After cutting my holes with a button hole cutter, and wiping away my pen marks, I was pleased with the results.
The skirt of this dress is simply created by cutting out two rectangles measuring 12.5″ X 22″. You will need to cut one on the fold (the front of the skirt) and the other not on the fold (the back, resulting in a back seam).
You should have three separate pieces after cutting out your skirt. The front and the two back pieces. I then sewed a gathering stitch across the top of the front of the skirt stopping about an inch from the raw edges on both sides. I did the same with each of the back pieces. I then sewed up the skirt by matching the front with both of the back pieces, sewing down each side using a 5/8 inch seam allowance. While sewing up your skirt, be careful to have your gathering stitches out of the way so that they do not get caught up in your side seam stitches.
I then gathered the skirt front and back pieces by pulling on the bobbin thread and conforming my gathers and my skirt to the size of my bodice waist while taking care to match up the side seams.
Sew your skirt to your bodice carefully, making sure that your gathers are not folding or getting caught in your stitches.
Your dress is almost done! All you have to do now is insert the invisible zip and hem!
The Janome Memory Craft 6700P does not come with an invisible zipper foot and it uses a different foot type than my machine that I own. No worries on this because you can definitely insert an invisible zipper without an invisible zipper foot by making sure that you prepare your zipper before insertion by pressing the teeth open.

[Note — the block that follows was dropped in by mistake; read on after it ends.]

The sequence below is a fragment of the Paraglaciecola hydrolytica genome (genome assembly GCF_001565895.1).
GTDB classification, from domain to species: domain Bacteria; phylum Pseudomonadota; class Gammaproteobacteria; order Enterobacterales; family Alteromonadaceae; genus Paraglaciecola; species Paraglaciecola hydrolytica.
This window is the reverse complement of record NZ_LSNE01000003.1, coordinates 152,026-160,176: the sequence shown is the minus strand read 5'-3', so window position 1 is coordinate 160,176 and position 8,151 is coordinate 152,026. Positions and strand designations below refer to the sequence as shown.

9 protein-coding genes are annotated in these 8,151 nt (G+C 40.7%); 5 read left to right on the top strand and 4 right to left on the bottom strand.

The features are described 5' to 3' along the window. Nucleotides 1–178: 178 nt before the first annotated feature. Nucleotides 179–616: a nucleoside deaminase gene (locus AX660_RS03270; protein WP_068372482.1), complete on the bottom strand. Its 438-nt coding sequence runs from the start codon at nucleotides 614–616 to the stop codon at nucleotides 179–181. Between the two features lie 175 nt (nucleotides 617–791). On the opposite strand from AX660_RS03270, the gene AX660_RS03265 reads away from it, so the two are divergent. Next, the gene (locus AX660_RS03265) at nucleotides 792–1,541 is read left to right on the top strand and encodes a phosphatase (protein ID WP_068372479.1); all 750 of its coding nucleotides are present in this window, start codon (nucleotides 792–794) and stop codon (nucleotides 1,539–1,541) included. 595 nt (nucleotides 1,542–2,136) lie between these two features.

You then utilize the amazing function on your machine that allows you to move the position of the needle! I used the regular zipper foot that came with the machine and moved the needle as close to the teeth as possible without actually touching the teeth.
I would suggest going slow with this and taking your time which will ensure the best outcome of your zipper insertion.
I ended up shortening my skirt by about 2 inches before hemming but obviously this is up to you and however long or short you prefer your skirts.
As you see above I wore the dress in Animal Kingdom last week and I love the playfulness and comfort of it!
Overall, I absolutely love the Janome Memory Craft 6700P and as I mentioned before it would make a great purchase for anyone who has a mid-level machine and would like to upgrade to a professional grade model.
Thank you so much to Janome for partnering with me in this blog and please leave me a comment or message me if you have any questions about making your own Holly dress hack.
Have a beautiful day everyone!